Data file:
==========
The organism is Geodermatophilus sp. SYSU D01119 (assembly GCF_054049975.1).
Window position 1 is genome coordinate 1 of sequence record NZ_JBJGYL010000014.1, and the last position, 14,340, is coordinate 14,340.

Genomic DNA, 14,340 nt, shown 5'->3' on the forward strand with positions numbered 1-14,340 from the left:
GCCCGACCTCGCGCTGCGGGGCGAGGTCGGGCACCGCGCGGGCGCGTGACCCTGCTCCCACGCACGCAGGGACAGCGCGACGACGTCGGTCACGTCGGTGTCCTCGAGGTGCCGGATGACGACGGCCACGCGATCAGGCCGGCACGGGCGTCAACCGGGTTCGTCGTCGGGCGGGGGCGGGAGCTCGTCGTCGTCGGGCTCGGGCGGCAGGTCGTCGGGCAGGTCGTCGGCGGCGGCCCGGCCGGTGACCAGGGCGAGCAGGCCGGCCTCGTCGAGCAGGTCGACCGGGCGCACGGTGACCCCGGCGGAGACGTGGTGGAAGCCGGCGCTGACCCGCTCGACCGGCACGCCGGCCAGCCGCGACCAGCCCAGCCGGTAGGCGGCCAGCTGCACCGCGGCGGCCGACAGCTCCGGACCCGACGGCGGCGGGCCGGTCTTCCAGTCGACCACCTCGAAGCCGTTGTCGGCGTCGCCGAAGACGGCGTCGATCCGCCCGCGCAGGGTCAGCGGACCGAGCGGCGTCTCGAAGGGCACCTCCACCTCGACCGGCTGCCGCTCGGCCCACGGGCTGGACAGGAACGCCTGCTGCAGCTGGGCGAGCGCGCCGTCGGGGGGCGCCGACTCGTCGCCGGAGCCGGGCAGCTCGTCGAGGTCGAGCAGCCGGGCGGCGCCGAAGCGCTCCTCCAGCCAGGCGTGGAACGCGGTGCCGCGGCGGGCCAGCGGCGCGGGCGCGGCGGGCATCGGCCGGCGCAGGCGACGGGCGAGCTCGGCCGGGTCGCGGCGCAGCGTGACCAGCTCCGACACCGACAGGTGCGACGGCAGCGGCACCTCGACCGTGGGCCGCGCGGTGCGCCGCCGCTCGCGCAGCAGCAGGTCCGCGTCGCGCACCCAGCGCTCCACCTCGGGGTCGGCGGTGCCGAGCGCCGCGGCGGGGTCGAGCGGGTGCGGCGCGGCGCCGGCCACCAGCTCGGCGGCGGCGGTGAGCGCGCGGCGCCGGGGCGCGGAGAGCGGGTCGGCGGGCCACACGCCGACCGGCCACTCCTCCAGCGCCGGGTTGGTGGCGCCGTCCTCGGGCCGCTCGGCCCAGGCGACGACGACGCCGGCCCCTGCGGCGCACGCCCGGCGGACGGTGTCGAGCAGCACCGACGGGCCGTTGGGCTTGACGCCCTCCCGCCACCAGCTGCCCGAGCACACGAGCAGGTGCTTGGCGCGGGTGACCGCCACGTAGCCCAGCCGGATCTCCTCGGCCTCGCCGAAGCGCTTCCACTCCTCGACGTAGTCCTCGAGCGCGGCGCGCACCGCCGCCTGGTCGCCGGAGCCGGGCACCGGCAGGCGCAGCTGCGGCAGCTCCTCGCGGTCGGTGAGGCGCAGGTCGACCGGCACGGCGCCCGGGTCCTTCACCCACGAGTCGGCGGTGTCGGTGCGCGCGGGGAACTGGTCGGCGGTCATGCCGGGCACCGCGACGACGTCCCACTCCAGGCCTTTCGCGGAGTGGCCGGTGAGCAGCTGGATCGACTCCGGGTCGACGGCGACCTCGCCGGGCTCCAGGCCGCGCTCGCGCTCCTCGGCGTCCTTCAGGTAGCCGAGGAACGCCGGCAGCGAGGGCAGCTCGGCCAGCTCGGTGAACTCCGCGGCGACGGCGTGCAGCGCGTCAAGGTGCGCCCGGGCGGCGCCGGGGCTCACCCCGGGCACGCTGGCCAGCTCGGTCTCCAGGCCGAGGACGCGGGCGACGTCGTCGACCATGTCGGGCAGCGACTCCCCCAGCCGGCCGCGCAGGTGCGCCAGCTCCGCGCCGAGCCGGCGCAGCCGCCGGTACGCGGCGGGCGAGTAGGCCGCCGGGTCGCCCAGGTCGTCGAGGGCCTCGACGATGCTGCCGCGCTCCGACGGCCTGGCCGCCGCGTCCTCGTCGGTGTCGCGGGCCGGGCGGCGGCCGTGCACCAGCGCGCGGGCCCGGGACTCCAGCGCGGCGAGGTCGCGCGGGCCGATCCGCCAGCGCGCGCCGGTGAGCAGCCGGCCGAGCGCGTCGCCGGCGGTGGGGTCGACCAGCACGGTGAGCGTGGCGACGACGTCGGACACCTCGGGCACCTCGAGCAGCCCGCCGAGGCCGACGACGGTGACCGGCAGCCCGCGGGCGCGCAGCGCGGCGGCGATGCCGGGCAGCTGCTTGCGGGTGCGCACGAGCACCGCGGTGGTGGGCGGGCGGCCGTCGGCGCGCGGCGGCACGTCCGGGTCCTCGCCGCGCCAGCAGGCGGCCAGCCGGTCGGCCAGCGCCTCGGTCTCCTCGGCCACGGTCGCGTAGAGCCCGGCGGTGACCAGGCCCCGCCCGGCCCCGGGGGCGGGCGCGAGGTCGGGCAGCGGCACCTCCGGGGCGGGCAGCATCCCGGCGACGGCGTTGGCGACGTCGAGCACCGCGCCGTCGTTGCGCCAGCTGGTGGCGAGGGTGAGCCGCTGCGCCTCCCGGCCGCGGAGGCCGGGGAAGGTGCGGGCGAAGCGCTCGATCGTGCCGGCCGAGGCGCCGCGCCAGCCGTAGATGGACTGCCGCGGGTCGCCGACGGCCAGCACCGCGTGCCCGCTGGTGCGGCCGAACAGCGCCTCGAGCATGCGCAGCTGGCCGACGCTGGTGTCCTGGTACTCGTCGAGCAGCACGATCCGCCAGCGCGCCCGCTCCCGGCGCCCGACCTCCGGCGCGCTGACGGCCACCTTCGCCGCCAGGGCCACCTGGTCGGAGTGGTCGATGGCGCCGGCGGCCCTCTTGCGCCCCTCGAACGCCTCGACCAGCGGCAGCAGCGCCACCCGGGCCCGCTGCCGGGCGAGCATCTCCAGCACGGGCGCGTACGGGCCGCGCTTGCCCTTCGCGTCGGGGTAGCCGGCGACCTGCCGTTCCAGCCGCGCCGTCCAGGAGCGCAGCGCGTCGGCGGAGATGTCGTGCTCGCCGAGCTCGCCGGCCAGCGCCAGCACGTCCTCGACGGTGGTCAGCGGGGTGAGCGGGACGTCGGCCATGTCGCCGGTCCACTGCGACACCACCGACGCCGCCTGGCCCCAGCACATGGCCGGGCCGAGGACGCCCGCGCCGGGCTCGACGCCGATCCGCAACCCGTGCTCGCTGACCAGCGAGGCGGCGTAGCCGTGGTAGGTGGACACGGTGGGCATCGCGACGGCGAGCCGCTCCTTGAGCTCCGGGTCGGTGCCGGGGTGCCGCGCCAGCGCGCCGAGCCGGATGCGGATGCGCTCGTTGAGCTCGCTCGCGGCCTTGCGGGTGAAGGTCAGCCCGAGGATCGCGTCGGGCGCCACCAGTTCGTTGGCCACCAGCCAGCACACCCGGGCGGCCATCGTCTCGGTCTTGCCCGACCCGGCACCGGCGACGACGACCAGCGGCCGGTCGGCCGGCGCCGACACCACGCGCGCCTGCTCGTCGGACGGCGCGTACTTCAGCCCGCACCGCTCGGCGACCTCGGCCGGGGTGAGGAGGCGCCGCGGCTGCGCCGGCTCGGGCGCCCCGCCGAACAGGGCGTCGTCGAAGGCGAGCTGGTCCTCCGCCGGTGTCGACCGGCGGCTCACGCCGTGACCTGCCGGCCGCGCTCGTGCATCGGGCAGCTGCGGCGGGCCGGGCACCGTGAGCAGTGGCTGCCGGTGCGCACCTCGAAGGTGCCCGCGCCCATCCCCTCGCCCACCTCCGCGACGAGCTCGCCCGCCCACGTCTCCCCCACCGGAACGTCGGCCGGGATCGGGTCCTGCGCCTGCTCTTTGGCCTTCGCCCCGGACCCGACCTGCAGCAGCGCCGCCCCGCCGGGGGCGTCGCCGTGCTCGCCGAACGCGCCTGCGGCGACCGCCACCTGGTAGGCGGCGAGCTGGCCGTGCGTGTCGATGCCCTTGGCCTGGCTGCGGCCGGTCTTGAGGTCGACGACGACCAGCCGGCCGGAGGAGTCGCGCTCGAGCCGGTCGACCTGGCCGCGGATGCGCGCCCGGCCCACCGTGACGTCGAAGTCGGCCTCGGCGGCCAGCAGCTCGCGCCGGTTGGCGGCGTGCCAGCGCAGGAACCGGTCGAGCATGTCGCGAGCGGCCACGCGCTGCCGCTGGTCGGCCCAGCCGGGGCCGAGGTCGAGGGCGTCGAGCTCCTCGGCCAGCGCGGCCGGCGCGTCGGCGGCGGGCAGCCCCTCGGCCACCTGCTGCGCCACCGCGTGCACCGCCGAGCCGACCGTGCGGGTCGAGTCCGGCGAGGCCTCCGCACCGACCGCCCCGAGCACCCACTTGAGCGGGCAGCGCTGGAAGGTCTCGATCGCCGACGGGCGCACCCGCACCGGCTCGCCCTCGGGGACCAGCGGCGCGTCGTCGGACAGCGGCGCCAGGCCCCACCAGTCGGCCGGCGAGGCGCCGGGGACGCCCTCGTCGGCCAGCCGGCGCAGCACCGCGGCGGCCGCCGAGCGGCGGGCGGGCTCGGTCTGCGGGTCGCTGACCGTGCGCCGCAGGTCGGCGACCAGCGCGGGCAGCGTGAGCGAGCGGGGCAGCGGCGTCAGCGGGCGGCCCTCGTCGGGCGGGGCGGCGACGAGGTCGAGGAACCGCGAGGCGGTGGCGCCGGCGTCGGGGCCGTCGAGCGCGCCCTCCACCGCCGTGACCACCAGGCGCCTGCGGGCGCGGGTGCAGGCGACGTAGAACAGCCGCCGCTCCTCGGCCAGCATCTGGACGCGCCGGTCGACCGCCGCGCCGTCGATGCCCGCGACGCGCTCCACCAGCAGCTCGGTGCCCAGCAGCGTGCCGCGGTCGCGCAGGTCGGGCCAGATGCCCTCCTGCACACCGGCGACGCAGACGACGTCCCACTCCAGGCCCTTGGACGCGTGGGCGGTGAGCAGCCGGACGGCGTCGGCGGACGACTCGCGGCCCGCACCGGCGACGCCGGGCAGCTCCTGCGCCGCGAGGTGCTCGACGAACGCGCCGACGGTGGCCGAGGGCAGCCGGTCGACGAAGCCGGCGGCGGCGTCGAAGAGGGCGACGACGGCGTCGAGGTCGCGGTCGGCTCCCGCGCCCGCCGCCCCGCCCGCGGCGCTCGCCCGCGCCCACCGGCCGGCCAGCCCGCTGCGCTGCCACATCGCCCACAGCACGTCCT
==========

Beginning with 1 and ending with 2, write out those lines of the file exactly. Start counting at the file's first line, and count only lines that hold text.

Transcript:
The organism is Geodermatophilus sp. SYSU D01119 (assembly GCF_054049975.1).
Window position 1 is genome coordinate 1 of sequence record NZ_JBJGYL010000014.1, and the last position, 14,340, is coordinate 14,340.